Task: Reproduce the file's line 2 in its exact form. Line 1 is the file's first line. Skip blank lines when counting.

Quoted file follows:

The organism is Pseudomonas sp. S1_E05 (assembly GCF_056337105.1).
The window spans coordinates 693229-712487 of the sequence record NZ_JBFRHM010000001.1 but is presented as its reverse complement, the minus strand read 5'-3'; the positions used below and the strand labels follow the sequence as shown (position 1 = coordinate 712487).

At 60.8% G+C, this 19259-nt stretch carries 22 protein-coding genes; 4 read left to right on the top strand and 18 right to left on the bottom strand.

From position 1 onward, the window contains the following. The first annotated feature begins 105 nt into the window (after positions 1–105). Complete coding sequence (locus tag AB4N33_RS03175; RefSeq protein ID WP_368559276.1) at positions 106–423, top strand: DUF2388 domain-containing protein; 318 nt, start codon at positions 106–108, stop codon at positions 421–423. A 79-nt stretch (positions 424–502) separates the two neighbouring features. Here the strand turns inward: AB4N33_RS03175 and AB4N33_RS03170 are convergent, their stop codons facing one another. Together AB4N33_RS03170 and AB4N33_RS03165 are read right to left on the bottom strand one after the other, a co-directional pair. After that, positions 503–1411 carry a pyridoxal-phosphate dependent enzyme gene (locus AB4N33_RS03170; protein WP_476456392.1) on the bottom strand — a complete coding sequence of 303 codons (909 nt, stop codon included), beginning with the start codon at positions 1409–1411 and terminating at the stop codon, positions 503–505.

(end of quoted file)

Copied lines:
The window spans coordinates 693229-712487 of the sequence record NZ_JBFRHM010000001.1 but is presented as its reverse complement, the minus strand read 5'-3'; the positions used below and the strand labels follow the sequence as shown (position 1 = coordinate 712487).